As we gear up for our conversation with Chris Mayer, we avail ourselves of some of his recent writing.
The Co-Founder and Portfolio Manager of Woodlock House Family Capital started as a corporate banker, wrote an investment newsletter for about 15 years, and is the author of several books, including 100-Baggers: Stocks That Return 100-1 and How to Find Them.
Mayer has likely read almost every investment book ever written, famous and obscure, and is a believer that what came before can be an excellent teacher for current investors.
To that end, here are some deeply earned thoughts from successful investors about the Crash of 1929.
by Chris Mayer, Co-Founder, Portfolio Manager, Woodlock House Family Capital
“There is no better teacher than history in determining the future … There are answers worth billions of dollars in a $30 history book.” – Charlie Munger
Clearing through old papers in my office, I came across a volume of essays on the 1929 crash, well marked up with my pencil highlights.
The Journal of Portfolio Management put it together in 1979, a 50-year retrospective titled “What happened and why?” Some of Wall Street’s sharpest minds wrote pieces for the collection.
After re-reading a few, I thought I’d share some interesting bits below – on investing through a crash, on rate of return as “the bottom line of all investing” and the dangers of extrapolation.
A lot of this is especially timely, as the pandemic rages on.
Bernstein on Investing Through The Crash
We know Peter Bernstein today for his classic books such as Against The Gods: The Remarkable Story of Risk and Capital Ideas: The Improbable Origins of Modern Wall Street.
But in 1979, he hadn’t written any of that yet — and remarkably he was already 60 years old, a ripe age on Wall Street at the time.
In fact, Bernstein titled his essay “How I came to be the oldest man around.” He writes he is virtually alone in his age cohort; he knows almost no one 60 or older.
Age may not seem to have much to do with the crash, Bernstein admits, “but bear with me.”
The crash acted as a herd thinner among Wall Streeters, Bernstein says. After 1929, few young people decided to get into the investing business. And so a generation gap emerged.
The go-go market of the 1960s, Bernstein says, could only emerge when a fresh crew — lacking the painful memories of the ‘29 — replaced the banged up and skeptical veterans.
It’s an old idea: frothy bull markets run on the forgotten memories of old bear markets. Maybe. But Bernstein makes a more powerful point later in the same essay – about the power of sticking to your stocks, through thick and thin.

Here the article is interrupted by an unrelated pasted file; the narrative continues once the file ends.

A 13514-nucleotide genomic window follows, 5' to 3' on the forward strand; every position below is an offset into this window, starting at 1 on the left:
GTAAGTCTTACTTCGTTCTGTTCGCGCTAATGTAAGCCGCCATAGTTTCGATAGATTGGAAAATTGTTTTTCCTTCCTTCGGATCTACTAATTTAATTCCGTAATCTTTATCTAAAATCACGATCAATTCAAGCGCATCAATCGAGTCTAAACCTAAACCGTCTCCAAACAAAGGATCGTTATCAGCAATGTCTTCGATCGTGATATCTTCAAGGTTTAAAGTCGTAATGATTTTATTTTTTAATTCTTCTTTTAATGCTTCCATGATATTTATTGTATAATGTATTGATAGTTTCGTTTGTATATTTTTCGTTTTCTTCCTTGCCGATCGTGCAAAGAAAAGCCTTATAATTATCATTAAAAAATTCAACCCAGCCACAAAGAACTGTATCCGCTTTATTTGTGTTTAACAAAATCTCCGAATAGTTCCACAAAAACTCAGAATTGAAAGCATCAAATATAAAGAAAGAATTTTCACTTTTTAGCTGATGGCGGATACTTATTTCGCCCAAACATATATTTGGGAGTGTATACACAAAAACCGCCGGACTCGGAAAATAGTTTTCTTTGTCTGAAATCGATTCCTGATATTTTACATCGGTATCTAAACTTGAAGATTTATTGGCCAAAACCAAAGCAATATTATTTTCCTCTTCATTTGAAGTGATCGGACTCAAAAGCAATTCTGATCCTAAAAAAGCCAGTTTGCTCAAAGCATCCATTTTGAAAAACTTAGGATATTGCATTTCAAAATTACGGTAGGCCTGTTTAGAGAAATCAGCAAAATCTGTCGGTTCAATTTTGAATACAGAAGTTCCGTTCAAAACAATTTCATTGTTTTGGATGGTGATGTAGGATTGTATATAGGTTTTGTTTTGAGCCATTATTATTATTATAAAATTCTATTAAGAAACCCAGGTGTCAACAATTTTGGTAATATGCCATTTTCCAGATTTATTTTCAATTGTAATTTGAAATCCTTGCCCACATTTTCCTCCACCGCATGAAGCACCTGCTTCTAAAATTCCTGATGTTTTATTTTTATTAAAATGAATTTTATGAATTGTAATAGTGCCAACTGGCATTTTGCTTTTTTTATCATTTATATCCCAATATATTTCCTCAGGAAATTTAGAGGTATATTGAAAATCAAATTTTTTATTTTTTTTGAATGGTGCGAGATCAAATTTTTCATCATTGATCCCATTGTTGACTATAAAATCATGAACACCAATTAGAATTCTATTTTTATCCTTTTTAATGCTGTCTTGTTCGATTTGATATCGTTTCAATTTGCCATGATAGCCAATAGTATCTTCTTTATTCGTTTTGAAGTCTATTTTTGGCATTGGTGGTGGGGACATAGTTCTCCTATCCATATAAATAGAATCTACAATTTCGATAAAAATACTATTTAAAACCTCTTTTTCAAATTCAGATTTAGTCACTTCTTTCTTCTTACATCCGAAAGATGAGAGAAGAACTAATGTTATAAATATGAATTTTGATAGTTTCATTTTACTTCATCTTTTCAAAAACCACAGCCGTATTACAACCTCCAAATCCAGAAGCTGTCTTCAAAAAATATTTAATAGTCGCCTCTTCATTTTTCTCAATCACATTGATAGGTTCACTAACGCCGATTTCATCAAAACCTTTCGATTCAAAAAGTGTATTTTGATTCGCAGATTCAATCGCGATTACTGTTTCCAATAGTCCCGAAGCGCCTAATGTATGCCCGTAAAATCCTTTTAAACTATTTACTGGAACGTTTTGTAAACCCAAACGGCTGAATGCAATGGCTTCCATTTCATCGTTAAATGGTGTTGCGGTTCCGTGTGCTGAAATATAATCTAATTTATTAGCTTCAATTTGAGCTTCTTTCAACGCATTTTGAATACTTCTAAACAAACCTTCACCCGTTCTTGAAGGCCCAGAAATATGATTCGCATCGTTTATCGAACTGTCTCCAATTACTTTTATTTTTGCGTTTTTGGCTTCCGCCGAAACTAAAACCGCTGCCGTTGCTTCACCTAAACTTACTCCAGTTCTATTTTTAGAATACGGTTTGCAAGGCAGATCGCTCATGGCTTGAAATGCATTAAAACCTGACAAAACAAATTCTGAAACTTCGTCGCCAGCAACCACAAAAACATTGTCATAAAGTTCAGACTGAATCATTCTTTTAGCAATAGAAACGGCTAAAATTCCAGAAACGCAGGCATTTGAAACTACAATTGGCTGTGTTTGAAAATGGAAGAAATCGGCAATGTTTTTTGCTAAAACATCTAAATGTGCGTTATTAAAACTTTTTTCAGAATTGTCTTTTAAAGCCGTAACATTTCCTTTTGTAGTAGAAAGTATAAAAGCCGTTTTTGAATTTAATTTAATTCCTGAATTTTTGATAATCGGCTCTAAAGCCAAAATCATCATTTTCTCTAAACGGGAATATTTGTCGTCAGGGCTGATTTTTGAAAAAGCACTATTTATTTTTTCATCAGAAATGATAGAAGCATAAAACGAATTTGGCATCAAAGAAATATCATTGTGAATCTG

He believes in the old Wall Street adage that says success comes not from “timing the market” but from “time in the market.” Bernstein shows even the great crash of 1929 did not disprove the idea.
An investment in the Dow in 1924 held until the summer of 1936 meant you bought at ~100 and sold at ~160. Along the way, you earned $82 in dividends.
“This meant you would have enjoyed a total annual return of 7.6% before taxes,” Bernstein writes, “not including the reinvestment of dividends.”
He also notes that the cost of living fell ~20%, or nearly 2% per year. Not bad. And remember, you just sat on your hands the whole time.
Bernstein plays with start/end times, but even if you held to 1939 — when the market was less “ebullient” — the return still works out to 6% annually. “These returns are hardly anything to sniff at,” Bernstein writes.
I agree with his message, but I will add the ride to the destination was anything but smooth.
Historian Robert Sobel gives us an example to think about. He says, consider the investor who bought shares in Commercial Solvents, a thriving chemical company, in 1923 for $15 per share.
By late 1932, the stock traded for $35 a share. Our investor has more than a double. Sounds like a happy outcome, right?
But, the stock traded for $1,400 in 1929. Now how do you think you’d feel?
See what I mean?
Kirby: Author of The Coffee Can Portfolio
Another contributor, Robert Kirby, managed money for the Capital Group. Kirby is a favorite of mine. Every Kirby essay I come across seems wise and witty.